How to Handle a Client that Won’t Take Your Counsel

My friend Ken and I were chatting via instant messenger while working last night. An excerpt of our conversation follows:

Ken Mueller

Ken Mueller and his mom in a recent photo

Sent at 8:00 PM on Tuesday
Marijean: so serious question
when you have a client who WILL NOT DO what you recommend¬†and it’s obvious
do you:
a) dump the client
b) make sure no one knows they are your client
or
c) let people know they’re a client and let the cards fall where they may
(maybe this is a blog post?)
Ken: hold on
mom
Marijean: HI MOM!
Ken: ha
Sent at 8:04 PM on Tuesday

Our conversation was delayed while Ken talked to his mom on the phone and I forged ahead turning my question into this blog post. I’m curious what other PR people and social media professionals think about this. What do you do when it’s really evident that a client you’re working with is NOT taking your counsel? It’s embarrassing, right? Clients can’t change overnight, obviously and sometimes behavior or cultural changes must happen before client communications are up to snuff . . . but while they’re getting up to speed, what’s your approach?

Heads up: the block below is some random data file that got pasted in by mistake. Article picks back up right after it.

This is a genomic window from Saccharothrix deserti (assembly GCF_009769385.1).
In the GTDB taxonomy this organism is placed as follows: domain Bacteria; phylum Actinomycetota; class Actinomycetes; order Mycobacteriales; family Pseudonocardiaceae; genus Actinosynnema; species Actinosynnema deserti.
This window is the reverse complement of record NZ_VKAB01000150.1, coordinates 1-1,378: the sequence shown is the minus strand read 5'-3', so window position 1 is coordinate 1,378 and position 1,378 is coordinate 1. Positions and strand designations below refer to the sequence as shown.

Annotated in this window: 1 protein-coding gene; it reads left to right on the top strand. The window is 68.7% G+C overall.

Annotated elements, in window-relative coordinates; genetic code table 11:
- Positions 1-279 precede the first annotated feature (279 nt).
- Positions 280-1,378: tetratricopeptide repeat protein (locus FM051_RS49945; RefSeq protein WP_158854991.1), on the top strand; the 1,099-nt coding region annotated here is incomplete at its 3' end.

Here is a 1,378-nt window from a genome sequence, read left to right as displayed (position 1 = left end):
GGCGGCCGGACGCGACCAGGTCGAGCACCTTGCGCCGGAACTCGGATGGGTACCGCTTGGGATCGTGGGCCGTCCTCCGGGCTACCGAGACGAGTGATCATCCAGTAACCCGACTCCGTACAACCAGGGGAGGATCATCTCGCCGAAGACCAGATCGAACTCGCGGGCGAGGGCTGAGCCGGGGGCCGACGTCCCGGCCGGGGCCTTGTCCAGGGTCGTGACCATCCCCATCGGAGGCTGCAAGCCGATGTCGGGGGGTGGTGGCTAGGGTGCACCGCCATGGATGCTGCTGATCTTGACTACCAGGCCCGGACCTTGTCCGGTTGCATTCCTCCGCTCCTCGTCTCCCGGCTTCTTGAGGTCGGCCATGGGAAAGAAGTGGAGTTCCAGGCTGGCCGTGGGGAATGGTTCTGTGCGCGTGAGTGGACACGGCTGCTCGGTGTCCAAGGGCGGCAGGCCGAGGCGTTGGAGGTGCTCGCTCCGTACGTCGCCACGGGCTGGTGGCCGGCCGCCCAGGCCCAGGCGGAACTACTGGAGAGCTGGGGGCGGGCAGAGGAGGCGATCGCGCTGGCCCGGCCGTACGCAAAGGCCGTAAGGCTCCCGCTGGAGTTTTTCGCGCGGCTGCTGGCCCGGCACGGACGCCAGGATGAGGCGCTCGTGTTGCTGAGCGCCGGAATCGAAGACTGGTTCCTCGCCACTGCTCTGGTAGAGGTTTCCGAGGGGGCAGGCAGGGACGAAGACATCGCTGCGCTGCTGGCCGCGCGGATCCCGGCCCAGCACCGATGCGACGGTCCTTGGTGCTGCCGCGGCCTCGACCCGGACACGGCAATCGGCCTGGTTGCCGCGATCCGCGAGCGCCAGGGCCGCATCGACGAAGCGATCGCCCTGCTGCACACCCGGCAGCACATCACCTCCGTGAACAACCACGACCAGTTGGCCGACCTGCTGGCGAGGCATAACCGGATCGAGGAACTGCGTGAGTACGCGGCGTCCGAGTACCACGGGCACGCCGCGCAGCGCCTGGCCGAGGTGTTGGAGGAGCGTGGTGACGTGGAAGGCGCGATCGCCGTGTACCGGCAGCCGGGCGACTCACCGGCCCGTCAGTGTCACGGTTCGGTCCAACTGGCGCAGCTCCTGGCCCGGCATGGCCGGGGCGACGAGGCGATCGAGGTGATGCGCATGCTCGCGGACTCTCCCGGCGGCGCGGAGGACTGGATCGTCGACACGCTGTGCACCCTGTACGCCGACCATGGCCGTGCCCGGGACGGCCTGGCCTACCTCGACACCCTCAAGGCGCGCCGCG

Thanks in advance for the input — and everybody, say “Hi!” to Ken’s mom!

 

 

5 Comments

  • SocialMediaEmma says:

    When you find out, would you please let me know? It’s so frustrating. I’ve had clients pay for the minimum training, ignore what I’ve suggested they do, then complain social media does not work. This really hurts my credibility with other new users and it hacks me off! Another WTF post!

  • NickGilham says:

    Marijean, it’s a great question and I haven’t heard much in the way of good advice on this subject. My friend, Matt Homann, recently posted a framework for giving feedback to clients. I’m hoping this might be helpful in this type of situation: http://www.nonbillablehour.com/2011/07/see-think-feel-wonder-about-client-feedback.html

  • ginidietrich says:

    I think it depends on the client. I always use the analogy that you don’t go to a restaurant and tell the chef how to cook your food. You go there because the chef knows what he or she is doing. If you have a good relationship with the client, I’d have that conversation with them. If he/she is past listening to you about anything, it’s time to fire them.

    P.S. The photo cracks me up! Was kmueller62 18 there?

  • KenMueller says:

    @ginidietrich That was college graduation. I wish I still looked like that.

  • ginidietrich says:

    @KenMueller I was close! You were 22!